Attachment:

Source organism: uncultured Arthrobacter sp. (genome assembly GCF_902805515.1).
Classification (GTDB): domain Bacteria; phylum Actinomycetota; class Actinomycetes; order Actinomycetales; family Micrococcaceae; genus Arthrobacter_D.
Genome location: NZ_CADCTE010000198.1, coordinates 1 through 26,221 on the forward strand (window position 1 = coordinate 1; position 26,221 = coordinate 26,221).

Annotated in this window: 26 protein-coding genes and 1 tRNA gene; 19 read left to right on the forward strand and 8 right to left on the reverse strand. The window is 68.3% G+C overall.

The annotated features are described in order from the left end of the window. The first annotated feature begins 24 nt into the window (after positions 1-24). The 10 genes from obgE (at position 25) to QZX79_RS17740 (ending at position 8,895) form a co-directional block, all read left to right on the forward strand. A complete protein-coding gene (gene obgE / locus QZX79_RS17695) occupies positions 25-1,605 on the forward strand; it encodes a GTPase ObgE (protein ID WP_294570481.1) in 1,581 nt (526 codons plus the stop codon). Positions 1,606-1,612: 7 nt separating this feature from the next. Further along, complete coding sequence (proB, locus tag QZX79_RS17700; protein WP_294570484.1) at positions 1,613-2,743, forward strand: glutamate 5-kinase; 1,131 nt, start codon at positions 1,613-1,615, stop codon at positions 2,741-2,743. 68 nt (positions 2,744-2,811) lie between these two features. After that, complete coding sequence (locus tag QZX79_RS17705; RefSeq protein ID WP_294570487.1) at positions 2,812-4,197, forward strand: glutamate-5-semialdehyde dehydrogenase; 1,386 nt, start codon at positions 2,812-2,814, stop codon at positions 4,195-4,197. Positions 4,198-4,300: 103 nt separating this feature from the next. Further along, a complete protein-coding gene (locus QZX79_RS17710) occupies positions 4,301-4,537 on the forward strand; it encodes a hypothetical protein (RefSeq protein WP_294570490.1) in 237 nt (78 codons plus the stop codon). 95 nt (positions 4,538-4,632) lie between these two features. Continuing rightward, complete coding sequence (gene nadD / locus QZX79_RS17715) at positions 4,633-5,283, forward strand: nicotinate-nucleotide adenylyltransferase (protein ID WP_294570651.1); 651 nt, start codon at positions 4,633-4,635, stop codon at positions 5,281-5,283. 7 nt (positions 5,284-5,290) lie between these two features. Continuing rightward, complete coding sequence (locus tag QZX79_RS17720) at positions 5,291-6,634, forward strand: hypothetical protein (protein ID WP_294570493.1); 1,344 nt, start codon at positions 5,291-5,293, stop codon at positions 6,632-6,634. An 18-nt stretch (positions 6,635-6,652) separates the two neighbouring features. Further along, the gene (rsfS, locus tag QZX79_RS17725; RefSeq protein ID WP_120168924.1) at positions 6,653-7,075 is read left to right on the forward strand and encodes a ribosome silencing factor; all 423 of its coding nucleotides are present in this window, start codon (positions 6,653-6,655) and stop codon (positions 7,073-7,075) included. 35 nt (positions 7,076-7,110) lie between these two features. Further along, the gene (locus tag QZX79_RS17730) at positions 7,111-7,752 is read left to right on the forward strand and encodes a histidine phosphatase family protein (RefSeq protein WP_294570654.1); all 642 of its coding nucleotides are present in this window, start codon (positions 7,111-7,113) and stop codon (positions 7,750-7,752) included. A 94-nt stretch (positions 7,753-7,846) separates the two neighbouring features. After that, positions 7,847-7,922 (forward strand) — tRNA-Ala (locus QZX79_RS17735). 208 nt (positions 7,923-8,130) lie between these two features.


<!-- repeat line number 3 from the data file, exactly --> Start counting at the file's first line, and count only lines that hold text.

Genome location: NZ_CADCTE010000198.1, coordinates 1 through 26,221 on the forward strand (window position 1 = coordinate 1; position 26,221 = coordinate 26,221).